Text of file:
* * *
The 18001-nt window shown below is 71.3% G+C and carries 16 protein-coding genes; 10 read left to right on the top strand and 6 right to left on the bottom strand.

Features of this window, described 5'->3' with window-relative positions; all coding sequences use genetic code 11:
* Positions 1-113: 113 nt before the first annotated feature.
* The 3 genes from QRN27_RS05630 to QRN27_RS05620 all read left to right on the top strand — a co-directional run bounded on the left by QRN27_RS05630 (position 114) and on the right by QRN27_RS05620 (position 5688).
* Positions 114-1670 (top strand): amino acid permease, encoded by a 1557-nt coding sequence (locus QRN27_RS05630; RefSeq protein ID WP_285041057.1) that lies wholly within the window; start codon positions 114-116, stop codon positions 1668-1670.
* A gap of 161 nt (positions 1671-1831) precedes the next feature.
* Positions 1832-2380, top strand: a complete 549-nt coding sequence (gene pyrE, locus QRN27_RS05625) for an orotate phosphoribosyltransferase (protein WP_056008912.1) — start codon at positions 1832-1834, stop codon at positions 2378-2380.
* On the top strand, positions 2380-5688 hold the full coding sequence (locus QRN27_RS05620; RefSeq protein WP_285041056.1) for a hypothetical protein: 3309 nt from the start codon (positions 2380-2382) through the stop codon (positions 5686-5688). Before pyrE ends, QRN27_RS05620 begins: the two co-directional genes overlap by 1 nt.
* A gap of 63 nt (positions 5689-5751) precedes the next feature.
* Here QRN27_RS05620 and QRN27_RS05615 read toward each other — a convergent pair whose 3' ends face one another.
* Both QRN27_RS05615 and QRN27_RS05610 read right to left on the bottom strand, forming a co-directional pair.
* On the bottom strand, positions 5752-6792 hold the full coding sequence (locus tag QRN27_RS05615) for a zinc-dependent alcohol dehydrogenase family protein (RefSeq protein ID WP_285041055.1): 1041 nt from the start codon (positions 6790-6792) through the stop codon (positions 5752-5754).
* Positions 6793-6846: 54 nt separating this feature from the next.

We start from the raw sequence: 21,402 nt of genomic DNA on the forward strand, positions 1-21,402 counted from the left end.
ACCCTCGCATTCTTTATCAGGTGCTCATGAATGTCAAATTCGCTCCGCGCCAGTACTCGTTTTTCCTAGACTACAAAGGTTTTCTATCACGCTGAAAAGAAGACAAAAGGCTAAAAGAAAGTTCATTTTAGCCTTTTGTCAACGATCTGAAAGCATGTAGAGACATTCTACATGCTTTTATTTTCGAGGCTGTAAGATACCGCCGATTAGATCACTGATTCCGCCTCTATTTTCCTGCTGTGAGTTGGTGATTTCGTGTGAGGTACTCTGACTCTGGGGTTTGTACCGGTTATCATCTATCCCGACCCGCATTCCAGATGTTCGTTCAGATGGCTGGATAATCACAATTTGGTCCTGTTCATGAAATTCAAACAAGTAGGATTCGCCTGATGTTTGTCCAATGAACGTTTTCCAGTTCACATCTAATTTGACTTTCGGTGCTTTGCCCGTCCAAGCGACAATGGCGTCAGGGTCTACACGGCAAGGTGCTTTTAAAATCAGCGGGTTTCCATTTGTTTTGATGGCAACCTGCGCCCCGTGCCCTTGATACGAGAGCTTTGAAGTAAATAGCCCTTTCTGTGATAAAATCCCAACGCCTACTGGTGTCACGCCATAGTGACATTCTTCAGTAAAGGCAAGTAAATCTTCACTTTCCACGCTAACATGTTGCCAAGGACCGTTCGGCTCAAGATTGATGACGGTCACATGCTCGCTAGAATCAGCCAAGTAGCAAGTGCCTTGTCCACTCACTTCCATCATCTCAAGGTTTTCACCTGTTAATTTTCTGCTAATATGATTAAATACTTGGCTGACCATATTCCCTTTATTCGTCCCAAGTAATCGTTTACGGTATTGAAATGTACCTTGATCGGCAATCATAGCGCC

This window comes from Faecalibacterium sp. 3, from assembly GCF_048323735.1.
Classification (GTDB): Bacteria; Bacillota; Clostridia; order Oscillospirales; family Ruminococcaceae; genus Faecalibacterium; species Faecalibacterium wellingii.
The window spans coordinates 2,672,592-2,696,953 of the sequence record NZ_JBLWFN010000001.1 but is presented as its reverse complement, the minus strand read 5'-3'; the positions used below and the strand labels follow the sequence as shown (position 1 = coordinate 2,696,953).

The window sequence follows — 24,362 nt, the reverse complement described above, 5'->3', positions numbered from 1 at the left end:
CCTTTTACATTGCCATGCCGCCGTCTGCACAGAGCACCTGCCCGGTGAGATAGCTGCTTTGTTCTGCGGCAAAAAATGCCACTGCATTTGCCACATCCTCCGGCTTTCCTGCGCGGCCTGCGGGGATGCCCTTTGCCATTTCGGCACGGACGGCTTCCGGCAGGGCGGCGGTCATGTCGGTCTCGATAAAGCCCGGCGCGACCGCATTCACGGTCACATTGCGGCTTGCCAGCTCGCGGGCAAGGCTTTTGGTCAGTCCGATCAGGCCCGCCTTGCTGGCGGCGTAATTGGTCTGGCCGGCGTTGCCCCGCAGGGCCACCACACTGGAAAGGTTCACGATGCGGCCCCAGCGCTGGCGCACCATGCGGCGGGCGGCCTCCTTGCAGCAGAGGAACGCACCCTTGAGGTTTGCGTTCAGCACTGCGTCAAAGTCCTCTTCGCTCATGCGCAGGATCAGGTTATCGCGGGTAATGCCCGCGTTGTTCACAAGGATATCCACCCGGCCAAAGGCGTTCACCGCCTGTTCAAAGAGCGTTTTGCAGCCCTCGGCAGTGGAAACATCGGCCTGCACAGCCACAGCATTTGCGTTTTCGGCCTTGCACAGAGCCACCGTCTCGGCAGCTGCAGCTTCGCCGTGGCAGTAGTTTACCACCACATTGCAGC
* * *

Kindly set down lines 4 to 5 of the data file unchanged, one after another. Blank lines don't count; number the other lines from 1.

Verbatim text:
* The 3 genes from QRN27_RS05630 to QRN27_RS05620 all read left to right on the top strand — a co-directional run bounded on the left by QRN27_RS05630 (position 114) and on the right by QRN27_RS05620 (position 5688).
* Positions 114-1670 (top strand): amino acid permease, encoded by a 1557-nt coding sequence (locus QRN27_RS05630; RefSeq protein ID WP_285041057.1) that lies wholly within the window; start codon positions 114-116, stop codon positions 1668-1670.